about the project
To create four digital monochrome prints based on movie quotes, using a Dadaist and / or Surrealist approach and only images found on the Internet. 1 of 4 designs will be selected to silkscreen on a totebag.
‘We didn’t run out of planes and television sets. We ran out of food.’ ― Interstellar, 2014
In the film Interstellar, set in the future where the earth is about to be destroyed and mankind seeks a new home in outer space, the astronauts ran out of food so they started eating planes and TV sets. I thought it’d add a touch of humour to reinterpret the quote this way.
“Some infinities are simply bigger than other infinities.’ — The Fault In Our Stars, 2014
Inspired by Yayoi Kusuma who paints infinite polka dots over her version of the world, I thought about existing infinities I could find in our objective, real world.
Using the gestalt principle of multi-stability, the spheres contained in the ikura sushi can be perceived as different types of infinities. From one perspective, the spheres are gum balls. From other perspectives, it could be a sensory ball pit or a bubble bath.
A paradox is implied by juxtaposing and containing supposedly bigger elements (gumballs / ball pit / bubble bath) in a supposedly small Ikura sushi. So in relation to the quote, indeed some infinities are bigger than other infinities.
Further inspired by Where’s Wally illustrations of infinite stripy shirt people, I thought it’d be interesting to hide a rubber ducky amidst the spheres and position the people in a way that subtly camouflages with the spheres.
“Why, sometimes I’ve believed as many as six impossible things before breakfast.’ ― Alice in Wonderland, 1951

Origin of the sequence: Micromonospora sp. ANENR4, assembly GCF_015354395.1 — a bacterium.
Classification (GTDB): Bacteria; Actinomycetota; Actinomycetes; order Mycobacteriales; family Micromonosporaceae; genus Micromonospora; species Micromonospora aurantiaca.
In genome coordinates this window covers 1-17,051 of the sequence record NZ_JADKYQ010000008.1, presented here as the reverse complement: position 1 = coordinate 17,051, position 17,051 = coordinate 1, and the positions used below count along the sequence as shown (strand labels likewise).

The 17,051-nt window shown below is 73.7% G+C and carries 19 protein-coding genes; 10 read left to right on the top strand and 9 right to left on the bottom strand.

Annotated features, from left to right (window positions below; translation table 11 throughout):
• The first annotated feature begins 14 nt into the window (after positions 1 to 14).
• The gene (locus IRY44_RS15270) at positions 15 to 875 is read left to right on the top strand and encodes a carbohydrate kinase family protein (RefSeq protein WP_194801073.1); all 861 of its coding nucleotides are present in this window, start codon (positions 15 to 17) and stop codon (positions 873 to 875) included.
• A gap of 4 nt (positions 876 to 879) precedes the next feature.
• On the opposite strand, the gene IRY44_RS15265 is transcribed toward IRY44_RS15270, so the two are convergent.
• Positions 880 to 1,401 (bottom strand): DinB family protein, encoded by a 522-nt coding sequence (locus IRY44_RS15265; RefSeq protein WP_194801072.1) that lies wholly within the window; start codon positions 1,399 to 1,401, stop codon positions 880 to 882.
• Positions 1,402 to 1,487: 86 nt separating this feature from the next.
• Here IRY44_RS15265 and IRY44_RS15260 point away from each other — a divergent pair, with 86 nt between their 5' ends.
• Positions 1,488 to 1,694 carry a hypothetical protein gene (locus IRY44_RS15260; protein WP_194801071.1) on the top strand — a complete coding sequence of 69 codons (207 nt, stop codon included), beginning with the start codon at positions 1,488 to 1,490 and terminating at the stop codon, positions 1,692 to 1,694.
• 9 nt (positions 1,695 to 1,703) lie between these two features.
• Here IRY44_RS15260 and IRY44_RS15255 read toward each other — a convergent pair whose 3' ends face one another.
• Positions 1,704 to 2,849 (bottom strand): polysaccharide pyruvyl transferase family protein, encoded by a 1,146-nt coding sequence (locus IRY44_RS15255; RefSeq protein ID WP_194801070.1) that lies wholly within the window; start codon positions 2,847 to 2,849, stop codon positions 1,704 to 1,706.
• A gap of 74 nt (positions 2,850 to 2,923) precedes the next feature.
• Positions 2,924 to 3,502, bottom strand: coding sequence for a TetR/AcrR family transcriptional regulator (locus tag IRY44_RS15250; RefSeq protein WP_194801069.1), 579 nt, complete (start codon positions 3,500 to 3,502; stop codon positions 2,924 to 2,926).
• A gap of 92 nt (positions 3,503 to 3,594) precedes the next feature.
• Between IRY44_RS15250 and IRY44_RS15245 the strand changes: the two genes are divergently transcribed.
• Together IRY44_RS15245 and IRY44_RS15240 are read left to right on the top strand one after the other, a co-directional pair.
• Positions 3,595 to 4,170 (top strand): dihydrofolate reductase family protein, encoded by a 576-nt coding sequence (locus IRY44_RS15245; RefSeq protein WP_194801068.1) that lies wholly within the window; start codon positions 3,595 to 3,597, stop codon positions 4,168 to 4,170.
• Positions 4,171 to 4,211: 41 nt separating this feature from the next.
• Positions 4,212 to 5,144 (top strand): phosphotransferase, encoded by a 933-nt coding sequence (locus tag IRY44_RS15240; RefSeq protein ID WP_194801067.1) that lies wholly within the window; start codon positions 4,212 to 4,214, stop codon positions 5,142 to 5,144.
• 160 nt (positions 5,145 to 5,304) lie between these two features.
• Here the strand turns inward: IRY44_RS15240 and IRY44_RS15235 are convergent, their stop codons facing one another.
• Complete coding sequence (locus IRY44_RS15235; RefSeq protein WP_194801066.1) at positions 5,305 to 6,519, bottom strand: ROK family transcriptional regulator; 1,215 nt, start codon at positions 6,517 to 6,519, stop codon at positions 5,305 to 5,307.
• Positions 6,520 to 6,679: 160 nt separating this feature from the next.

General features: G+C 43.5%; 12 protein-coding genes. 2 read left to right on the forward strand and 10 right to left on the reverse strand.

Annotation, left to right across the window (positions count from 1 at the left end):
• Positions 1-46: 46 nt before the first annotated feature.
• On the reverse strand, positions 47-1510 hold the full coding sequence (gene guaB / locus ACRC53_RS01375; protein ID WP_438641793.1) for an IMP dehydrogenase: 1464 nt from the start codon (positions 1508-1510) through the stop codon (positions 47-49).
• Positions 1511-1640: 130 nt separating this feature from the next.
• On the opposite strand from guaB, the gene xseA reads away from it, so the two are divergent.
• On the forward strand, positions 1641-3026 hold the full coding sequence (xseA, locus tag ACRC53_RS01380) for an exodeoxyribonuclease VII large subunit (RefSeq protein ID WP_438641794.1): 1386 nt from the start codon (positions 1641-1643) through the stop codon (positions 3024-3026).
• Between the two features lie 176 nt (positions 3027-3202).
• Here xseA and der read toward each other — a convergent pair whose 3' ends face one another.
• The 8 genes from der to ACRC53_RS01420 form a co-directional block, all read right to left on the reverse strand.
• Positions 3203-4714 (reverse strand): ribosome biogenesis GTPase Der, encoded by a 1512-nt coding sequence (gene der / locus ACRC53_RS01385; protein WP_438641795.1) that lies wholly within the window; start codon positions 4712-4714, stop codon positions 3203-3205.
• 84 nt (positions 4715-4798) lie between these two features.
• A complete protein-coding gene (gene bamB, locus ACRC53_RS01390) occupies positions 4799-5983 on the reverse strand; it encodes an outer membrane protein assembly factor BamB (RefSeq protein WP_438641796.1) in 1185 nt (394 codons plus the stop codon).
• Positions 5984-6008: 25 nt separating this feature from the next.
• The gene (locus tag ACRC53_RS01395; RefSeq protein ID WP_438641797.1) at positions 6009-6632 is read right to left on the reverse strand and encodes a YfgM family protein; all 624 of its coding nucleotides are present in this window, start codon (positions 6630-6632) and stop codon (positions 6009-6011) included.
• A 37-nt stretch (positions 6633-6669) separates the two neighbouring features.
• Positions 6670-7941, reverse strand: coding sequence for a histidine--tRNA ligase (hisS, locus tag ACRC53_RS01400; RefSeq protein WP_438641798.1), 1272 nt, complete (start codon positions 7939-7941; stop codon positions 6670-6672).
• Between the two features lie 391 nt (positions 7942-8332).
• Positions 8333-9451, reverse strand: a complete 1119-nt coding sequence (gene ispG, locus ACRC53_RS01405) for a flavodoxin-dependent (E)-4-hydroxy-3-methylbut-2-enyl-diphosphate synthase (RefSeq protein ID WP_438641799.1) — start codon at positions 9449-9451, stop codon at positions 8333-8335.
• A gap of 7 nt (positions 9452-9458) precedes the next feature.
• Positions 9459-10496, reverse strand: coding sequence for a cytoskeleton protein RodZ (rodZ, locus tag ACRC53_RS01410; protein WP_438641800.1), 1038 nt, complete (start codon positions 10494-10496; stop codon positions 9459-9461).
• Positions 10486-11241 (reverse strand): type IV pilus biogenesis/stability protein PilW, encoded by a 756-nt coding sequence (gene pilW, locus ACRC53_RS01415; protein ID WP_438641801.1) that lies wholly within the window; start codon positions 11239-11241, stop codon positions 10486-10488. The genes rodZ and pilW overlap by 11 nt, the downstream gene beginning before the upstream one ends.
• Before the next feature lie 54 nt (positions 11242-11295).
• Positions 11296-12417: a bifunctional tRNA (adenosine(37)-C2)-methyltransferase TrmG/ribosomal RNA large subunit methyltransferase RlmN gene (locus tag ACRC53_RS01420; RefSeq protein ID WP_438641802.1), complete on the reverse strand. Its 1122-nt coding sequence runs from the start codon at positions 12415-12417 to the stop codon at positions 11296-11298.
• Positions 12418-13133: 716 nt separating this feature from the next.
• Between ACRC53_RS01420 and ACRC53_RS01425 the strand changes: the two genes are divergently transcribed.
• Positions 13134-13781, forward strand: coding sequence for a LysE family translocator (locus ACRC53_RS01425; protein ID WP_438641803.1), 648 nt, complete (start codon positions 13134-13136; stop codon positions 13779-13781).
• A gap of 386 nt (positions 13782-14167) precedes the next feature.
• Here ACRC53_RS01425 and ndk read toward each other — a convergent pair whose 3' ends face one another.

There are no six explicit impossible things depicted in the digital print, but is deliberately left ambiguous for the audience to interpret / imagine for themselves.
What we know so far is this: Alice is DJ-ing on a toaster with breakfast balloons hanging on the sides. One of the DJ discs has caught fire. One of the sausage balloon dogs is trying to kill her.
|What is left to the audience to solve is this:|
Aesthetics wise, the main elements of the print are deliberately lined up on the swashes of the marble background to lead the eyes to focus on the main elements better.
“Imagination is the only weapon in the war against reality.’ ― Alice in Wonderland, 2010
There is an unstable relationship between imagination and reality in this composition.
The boy is fighting a girl with a bubble gun. She looks like a girl but if you look closely at the life bar on top, the boy is playing against the computer. It is also not clear what is shooting out of her toy gun. It could be a different type of bubbles, sensory balls or any other sphere-like object.
Scenes of war make up the background, suggesting they could be fighting each other in those scenes.
In relation to the quote, the imaginative toy guns juxtaposed with the realistic war scenes express how imagination is the weapon they use in the war against reality.
Yet, the video game life bar makes it unclear if the world they are fighting in is imaginary or in real life. Then again, people often say that life is a game anyway.
Creating our own silkscreen design from scratch was a new experience for me and even though it was very stressful and tedious, there is a sense of reward and satisfaction when it finally turns out well. A lot of manual skills were involved from coating the screen with emulsion to printing the actual screen on our totebags.
My biggest challenges would be getting my design to expose well on the screen and sourcing for the images online (I think I find until my eyes almost bleed sia help la). I had a lot of adventurous ideas for my digital compositions but it was hard to find images so compromises had to be made here and there before arriving at the finalised designs.
While working on my digital compositions, I picked up new skills in Photoshop such as half-tone, threshold, and pen tool.
I had a lot of fun with this project and I can’t wait to silkscreen my classmates’ designs on my totebags hehe ~~~